Synopses & Reviews
Hakuin Ekaku (c.1685–1768) is a towering figure in Japanese Zen. A fiery and dynamic teacher and renowned artist, he reformed the Zen Rinzai tradition, which had fallen into stagnation and decline in his time, revitalizing it and ensuring its survival even to our own day. This intimate self-portrait of the Zen master includes reminiscences from his childhood, accounts of his Zen practice and enlightenment experiences, practical advice for students on the problems that arise in intensive meditation practice, and the only description of a technique he calls “introspective meditation.”
Hakuin Zenji, also known as Hakuin Ekaku (1689-1769), is often referred to as the father of the Japanese Zen Rinzai school. His reforms revitalized the school, ensuring its endurance even to our own day. A fiery and dynamic teacher and renowned artist, Hakuin reemphasized the importance of zazen, or sitting meditation, in his teaching. This intimate self-portrait of the Zen master includes reminiscences from his childhood, an account of how he came to practice Zen, and a description of his enlightenment experiences.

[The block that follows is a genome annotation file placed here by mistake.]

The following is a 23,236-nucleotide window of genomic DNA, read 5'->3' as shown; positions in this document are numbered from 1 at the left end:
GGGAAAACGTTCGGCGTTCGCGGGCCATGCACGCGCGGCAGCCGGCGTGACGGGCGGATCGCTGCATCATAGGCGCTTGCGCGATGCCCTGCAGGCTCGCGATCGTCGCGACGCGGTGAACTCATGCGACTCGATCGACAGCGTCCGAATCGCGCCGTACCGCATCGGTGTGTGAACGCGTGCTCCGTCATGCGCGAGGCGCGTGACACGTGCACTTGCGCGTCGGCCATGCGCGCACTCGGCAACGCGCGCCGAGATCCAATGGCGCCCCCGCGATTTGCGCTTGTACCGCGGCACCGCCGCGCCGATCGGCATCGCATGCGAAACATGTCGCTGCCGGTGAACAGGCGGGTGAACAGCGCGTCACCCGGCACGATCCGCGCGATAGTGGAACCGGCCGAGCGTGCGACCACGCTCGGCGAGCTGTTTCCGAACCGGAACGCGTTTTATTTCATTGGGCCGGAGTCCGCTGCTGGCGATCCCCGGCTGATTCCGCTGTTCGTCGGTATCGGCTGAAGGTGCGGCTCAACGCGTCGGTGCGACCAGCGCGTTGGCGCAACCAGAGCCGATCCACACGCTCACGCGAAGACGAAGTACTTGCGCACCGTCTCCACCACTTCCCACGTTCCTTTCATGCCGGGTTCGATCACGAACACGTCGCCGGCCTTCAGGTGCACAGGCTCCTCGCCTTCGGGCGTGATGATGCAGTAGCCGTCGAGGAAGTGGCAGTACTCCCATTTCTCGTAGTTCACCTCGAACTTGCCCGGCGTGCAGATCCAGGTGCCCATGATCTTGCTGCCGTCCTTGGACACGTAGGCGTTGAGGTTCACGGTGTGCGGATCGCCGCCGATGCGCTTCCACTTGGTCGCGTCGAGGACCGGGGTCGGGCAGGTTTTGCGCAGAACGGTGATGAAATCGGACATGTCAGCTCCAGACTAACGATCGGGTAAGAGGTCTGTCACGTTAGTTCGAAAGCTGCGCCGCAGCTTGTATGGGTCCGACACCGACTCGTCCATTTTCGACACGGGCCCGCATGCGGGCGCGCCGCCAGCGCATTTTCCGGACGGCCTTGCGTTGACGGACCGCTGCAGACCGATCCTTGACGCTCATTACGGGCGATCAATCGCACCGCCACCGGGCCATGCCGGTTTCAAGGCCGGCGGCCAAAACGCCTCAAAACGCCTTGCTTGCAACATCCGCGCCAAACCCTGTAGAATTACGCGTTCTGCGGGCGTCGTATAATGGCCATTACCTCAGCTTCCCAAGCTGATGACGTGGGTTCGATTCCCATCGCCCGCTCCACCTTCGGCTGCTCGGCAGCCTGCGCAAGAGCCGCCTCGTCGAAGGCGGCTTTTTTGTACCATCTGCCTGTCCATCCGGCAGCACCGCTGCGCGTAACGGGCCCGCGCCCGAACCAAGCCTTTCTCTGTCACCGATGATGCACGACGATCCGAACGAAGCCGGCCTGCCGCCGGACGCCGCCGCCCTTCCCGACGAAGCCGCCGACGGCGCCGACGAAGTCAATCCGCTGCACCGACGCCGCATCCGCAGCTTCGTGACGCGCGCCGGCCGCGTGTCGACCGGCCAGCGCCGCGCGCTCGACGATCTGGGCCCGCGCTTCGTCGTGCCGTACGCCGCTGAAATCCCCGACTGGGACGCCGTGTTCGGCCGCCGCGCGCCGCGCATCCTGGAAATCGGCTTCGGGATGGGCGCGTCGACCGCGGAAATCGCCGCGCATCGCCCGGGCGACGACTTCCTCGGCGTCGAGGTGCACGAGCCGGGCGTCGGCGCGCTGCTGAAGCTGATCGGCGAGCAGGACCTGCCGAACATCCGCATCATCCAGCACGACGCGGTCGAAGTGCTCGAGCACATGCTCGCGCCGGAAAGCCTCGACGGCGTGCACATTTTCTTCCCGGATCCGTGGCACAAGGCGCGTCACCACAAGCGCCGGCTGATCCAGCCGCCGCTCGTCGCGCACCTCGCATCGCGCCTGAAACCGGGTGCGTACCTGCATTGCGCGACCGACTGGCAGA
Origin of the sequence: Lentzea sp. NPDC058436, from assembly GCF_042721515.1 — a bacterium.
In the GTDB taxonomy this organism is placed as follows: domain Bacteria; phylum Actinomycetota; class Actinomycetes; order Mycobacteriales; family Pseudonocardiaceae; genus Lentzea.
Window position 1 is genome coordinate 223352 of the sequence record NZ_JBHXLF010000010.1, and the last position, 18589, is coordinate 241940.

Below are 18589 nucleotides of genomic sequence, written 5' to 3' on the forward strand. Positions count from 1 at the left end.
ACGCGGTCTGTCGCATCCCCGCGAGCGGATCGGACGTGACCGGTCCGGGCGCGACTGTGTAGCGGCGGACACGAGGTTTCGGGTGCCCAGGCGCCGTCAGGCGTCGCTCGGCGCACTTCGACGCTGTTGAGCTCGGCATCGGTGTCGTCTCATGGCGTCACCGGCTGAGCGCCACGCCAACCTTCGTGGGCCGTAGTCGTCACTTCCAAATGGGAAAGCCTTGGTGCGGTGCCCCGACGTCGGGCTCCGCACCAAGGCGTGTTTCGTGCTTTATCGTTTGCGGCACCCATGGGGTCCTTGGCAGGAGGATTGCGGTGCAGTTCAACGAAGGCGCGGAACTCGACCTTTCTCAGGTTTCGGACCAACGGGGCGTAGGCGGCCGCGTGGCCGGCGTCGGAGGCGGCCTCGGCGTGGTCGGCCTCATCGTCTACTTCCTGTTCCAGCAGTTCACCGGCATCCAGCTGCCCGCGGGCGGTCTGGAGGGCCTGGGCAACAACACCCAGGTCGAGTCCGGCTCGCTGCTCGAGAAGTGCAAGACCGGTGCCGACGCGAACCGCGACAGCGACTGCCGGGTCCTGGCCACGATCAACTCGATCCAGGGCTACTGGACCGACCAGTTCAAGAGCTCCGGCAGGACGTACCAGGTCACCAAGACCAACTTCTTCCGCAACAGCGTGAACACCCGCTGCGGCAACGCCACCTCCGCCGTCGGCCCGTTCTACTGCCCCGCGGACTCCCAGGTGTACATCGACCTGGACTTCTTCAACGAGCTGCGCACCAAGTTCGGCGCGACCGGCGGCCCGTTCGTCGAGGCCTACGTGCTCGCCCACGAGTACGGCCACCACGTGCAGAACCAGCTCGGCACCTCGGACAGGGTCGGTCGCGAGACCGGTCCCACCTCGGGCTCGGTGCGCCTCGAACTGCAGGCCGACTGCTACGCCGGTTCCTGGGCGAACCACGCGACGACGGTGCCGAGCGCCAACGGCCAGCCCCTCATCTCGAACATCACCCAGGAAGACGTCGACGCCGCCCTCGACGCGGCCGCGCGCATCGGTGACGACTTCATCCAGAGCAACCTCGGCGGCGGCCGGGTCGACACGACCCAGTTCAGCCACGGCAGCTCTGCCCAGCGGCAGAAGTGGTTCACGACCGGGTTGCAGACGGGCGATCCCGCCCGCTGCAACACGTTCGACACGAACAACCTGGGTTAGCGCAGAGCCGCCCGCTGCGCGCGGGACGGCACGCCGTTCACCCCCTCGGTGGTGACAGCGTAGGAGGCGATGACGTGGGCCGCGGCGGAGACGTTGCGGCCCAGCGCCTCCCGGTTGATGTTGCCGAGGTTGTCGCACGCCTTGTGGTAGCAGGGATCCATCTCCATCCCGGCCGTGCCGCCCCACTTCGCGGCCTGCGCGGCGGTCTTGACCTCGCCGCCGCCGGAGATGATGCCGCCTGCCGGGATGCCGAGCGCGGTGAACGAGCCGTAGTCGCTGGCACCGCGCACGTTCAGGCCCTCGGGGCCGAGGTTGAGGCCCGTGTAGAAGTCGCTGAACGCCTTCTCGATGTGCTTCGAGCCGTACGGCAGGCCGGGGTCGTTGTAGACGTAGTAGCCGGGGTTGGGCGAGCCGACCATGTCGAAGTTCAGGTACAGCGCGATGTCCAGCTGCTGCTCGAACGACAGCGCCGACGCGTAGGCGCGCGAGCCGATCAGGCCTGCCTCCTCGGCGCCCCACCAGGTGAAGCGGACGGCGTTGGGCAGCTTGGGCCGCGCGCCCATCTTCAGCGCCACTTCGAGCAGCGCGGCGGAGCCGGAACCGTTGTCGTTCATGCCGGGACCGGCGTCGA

About the Author
Hakuin is the most important of the Japanese Zen artists; indeed, he is one of the greatest artists of any kind in world culture. Tremendously creative and productive, creating perhaps as many as 20,000 thousand Zenga in his lifetime as well as having thousands more pieces printed from woodblocks Hakuin's work is now appreciated all over the world.